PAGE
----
TechnoServe entices Ethiopian coffee farmers to use cost effective, production stimulating technique

ETHIOPIA – Ethiopia is one of the world’s leading coffee producers, but farm yields are relatively low as coffee growers harvest 40% less per hectare than their counterparts in Uganda and just one-third of what farmers in Colombia produce.

According to a report by TechnoServe, the low productivity is attributed to the aging stock of coffee trees in the country, as the plants tend to produce less coffee over time.

The non-profit organization has identified that stumping, in which an old single-stem coffee tree is rejuvenated by cutting its stem down to the stump, is an effective way to increase the production of aging trees.

However, to ensure that the Ethiopian coffee growers embrace the crop husbandry technique, TechnoServe undertook a pilot project in which they offered the farmers basic tools to carry out the activity.

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In Ethiopia, farmers are often reluctant to rejuvenate their trees in this way: because the tree yields no coffee during the first year it grows back and a limited amount during the second harvest, thus fear the initial loss of income.

To evaluate the impact of the initiative and address the reluctance, research firm Laterite carried out a study funded by the Max und Ingeburg Herz Stiftung through HereWeGrow, comparing the productivity of the farmers who were offered the incentives against that of a control group (without the tools.)

Further to that, the study was aimed to see if offering coffee growers basic farm tools in exchange for stumping their coffee trees made them more likely to adopt the practice.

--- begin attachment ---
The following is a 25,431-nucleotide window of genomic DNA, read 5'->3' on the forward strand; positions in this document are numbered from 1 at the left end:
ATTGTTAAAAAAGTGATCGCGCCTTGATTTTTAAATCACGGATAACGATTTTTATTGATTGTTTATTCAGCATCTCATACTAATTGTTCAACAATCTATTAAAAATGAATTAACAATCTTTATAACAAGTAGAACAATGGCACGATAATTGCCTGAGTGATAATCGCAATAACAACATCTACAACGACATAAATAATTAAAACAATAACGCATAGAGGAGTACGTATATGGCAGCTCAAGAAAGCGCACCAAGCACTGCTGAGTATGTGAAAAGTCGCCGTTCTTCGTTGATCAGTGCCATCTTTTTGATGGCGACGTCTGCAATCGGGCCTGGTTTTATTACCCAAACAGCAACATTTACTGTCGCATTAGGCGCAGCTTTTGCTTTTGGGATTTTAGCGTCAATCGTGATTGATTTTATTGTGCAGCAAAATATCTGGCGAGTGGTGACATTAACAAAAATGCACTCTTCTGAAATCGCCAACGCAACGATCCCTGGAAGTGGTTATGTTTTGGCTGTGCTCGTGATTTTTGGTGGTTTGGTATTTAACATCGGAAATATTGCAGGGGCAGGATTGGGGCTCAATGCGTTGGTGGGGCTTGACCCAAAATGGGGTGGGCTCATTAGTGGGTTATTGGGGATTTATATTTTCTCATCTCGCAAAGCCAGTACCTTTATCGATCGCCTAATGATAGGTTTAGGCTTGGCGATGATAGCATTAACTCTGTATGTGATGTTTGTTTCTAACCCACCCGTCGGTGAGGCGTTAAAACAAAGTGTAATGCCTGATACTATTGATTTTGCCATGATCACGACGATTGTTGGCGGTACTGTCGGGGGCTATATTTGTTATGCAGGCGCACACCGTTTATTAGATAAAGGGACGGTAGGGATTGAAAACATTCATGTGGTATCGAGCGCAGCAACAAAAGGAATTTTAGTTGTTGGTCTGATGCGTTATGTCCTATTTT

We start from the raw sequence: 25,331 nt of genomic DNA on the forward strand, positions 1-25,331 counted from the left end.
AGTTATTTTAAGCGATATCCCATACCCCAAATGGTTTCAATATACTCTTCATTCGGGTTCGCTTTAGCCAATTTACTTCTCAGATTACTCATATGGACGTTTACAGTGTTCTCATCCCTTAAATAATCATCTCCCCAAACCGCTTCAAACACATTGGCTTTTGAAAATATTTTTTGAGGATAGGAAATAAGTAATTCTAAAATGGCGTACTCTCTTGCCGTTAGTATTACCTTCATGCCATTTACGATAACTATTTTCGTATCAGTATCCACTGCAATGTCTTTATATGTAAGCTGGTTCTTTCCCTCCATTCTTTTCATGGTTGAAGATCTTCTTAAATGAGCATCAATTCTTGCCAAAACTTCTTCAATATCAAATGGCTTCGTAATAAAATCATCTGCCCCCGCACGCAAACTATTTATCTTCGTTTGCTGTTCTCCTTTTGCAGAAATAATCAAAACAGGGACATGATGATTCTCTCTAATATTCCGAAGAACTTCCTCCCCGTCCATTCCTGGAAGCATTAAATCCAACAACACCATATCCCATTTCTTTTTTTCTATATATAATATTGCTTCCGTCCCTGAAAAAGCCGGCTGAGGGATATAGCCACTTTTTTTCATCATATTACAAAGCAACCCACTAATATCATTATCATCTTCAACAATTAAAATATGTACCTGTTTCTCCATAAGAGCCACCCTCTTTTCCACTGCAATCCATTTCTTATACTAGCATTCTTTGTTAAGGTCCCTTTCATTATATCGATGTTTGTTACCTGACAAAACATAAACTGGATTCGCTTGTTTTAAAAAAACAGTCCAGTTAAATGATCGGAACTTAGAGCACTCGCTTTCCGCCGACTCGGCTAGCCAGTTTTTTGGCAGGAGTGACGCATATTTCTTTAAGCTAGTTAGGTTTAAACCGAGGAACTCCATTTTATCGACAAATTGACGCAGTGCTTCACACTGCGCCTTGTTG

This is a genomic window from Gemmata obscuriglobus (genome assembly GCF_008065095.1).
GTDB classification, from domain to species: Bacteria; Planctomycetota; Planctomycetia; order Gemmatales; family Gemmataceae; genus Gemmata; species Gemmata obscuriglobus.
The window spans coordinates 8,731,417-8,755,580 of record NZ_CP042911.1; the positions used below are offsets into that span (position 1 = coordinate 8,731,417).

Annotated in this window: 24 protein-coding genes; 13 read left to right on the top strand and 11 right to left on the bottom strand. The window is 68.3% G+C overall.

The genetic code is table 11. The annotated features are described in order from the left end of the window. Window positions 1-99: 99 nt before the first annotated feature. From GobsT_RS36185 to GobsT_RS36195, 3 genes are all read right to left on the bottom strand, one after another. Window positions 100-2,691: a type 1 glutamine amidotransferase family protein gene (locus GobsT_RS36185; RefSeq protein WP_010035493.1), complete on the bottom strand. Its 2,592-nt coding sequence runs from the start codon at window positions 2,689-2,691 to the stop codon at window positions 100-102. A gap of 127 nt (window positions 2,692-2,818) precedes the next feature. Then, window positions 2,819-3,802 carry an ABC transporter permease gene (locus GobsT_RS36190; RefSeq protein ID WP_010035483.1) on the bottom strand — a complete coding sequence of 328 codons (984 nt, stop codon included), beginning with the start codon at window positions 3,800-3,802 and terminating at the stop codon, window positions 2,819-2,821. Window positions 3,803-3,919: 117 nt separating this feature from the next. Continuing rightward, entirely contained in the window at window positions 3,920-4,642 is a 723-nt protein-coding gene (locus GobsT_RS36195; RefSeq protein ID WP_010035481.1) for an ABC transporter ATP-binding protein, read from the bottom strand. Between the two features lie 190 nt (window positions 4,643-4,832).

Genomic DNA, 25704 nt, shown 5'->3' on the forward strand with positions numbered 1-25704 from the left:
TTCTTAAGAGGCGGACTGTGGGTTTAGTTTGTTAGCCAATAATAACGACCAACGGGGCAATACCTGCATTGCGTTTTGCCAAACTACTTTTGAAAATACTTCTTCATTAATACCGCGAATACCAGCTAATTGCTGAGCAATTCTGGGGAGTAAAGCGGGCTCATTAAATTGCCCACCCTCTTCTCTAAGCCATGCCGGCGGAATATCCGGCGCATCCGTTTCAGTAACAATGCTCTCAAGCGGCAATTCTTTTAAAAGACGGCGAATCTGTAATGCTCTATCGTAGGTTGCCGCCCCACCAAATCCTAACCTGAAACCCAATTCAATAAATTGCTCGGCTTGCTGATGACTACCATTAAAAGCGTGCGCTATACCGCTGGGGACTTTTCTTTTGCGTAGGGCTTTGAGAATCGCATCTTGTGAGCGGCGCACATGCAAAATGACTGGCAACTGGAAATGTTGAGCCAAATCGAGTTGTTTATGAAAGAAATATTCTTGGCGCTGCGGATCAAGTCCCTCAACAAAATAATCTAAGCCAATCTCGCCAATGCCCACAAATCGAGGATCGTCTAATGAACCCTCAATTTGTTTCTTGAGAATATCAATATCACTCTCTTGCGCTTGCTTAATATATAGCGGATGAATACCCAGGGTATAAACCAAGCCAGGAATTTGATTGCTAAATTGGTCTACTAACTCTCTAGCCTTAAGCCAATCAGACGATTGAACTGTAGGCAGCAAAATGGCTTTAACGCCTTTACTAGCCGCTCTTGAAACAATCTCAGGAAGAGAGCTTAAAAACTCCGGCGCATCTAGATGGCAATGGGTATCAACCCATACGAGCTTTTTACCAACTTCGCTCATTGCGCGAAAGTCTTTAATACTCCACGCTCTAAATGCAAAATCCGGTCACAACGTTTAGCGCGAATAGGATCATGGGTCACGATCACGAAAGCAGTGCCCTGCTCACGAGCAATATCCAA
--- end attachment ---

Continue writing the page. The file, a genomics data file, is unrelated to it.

2,546 coffee trees were stumped in the control communities, while nearly 18,000 coffee trees were stumped in the pilot communities.

Technoserve

In two communities in Ethiopia’s Sidama region, TechnoServe provided farmers with training on the benefits of stumping and how to carry out the practice, and then offered them sets of tools–ranging from pruning shears, bean seeds for those stumping at least 50 trees.

Meanwhile those stumping more than 150 trees were awarded a wheelbarrow after verification that they had carried out the practice.

Two neighbouring communities were selected to serve as a control and were only provided training.

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According to the study, offering of incentives was seen to be a cost-effective way to significantly increase yields on Ethiopian coffee farms.

Among the control group, 5.5% of farmers stumped coffee trees, with each farmer who adopted the practice stumping an average of 40 trees.

In the communities that were offered incentives, 15% of farmers stumped coffee trees, with each farmer stumping an average of 80 trees.

In total, 2,546 coffee trees were stumped in the control communities, while nearly 18,000 coffee trees were stumped in the pilot communities.

The study also demonstrates that offering tools as an incentive can be highly cost-effective as the average cost of the incentives ranged from US$0.33 to US$0.49 per tree, depending on the package.

Meanwhile, a stumped coffee tree can be expected to earn a farmer approximately US$1 of additional income during each annual harvest.

An earlier pilot found that providing cash incentives of US$0.70 per tree resulted in a similar rate of stumping.

“What this study makes clear is that relatively low-cost incentives like farm tools can dramatically increase the adoption of stumping.

“There’s a real opportunity for stakeholders around the world to scale up this approach, increasing Ethiopia’s coffee supply and–most importantly–helping Ethiopian farmers to lift their families out of poverty.” said Paul Stewart, global coffee director for TechnoServe.

Despite Ethiopia registering low yields of coffee, USDA in a recent GAIN report, projects that the country’s productivity will reach 7.62 million bags (457,200 MT) in the Marketing Year (MY) 2021/22. This is 20,000 million bags higher than the current 2020/21 crop estimate.

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